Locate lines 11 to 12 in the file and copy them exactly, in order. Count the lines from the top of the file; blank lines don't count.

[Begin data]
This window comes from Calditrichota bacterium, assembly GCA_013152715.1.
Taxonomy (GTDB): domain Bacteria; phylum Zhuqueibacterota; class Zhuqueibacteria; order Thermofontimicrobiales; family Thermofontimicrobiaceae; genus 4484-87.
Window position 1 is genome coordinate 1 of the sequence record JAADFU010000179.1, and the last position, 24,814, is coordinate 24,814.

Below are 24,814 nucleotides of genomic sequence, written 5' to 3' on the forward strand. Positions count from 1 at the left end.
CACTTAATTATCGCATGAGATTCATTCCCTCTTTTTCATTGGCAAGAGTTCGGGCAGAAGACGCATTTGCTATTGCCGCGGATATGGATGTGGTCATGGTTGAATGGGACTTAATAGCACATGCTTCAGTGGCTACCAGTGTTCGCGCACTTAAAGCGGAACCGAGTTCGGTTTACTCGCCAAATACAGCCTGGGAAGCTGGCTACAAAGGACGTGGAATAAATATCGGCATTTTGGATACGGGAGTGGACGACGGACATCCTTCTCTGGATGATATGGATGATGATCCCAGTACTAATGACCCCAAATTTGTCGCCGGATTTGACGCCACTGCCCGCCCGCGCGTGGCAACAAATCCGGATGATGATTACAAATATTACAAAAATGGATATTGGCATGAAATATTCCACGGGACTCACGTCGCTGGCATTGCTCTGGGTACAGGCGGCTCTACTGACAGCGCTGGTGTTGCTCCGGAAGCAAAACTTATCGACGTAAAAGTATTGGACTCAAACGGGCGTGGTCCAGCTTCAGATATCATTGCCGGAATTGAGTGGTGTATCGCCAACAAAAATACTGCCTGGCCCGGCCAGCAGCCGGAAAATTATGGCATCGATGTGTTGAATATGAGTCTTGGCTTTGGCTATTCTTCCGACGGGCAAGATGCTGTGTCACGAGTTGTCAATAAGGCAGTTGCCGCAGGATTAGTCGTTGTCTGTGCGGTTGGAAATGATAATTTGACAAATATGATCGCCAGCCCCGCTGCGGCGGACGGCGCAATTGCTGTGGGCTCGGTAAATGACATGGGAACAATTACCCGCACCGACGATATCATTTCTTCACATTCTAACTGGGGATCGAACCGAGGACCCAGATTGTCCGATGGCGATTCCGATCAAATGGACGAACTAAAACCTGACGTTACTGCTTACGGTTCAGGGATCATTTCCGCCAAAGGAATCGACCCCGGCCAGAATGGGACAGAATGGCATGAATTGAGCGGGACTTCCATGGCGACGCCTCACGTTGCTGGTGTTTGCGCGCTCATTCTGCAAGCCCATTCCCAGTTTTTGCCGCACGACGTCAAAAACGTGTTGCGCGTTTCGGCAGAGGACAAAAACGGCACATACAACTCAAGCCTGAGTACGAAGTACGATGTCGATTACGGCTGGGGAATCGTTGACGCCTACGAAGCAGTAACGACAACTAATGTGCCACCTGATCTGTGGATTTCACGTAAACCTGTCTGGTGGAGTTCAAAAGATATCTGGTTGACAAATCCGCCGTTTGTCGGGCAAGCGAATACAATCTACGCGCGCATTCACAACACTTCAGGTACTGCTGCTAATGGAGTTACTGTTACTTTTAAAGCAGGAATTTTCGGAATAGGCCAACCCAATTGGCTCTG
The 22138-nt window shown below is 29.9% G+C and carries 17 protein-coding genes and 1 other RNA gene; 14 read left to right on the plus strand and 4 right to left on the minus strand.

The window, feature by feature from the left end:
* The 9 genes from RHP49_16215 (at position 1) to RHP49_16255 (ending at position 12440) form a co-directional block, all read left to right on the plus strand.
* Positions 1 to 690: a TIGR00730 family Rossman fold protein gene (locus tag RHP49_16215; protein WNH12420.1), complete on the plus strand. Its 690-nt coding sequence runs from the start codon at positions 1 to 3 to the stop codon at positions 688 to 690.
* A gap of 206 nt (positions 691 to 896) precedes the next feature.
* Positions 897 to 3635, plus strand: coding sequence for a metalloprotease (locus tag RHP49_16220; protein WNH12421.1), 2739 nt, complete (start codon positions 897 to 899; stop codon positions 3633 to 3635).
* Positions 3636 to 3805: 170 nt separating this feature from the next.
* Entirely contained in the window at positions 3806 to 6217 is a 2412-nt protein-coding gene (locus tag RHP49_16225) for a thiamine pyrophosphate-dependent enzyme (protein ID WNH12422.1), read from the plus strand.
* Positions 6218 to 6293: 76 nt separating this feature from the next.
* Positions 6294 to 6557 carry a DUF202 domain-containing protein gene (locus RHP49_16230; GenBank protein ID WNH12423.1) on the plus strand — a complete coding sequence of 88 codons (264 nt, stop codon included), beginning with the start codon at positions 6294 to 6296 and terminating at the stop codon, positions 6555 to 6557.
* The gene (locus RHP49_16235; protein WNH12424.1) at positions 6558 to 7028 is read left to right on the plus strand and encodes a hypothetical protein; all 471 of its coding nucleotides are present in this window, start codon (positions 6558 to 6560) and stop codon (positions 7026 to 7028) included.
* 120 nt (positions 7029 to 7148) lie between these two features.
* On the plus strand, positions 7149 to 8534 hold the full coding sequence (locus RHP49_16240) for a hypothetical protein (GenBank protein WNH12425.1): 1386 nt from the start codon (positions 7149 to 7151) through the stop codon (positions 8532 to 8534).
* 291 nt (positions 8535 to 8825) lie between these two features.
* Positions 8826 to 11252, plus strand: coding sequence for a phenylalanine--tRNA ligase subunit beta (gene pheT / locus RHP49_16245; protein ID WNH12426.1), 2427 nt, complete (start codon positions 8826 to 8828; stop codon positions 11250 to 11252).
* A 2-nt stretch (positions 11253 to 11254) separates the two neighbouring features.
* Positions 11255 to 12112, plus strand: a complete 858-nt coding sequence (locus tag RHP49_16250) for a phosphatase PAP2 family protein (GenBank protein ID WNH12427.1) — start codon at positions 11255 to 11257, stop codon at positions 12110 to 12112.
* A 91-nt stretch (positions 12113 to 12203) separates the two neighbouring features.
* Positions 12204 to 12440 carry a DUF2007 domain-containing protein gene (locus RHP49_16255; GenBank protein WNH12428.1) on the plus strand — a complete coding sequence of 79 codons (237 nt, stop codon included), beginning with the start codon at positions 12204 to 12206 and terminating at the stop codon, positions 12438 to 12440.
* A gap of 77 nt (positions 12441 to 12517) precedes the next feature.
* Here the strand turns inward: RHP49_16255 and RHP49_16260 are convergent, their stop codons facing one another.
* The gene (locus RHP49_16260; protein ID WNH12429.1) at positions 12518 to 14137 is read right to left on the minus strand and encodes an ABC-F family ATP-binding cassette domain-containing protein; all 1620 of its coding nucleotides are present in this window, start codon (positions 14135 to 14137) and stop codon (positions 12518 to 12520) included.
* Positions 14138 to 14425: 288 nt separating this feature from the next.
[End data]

* Positions 897 to 3635, plus strand: coding sequence for a metalloprotease (locus tag RHP49_16220; protein WNH12421.1), 2739 nt, complete (start codon positions 897 to 899; stop codon positions 3633 to 3635).
* Positions 3636 to 3805: 170 nt separating this feature from the next.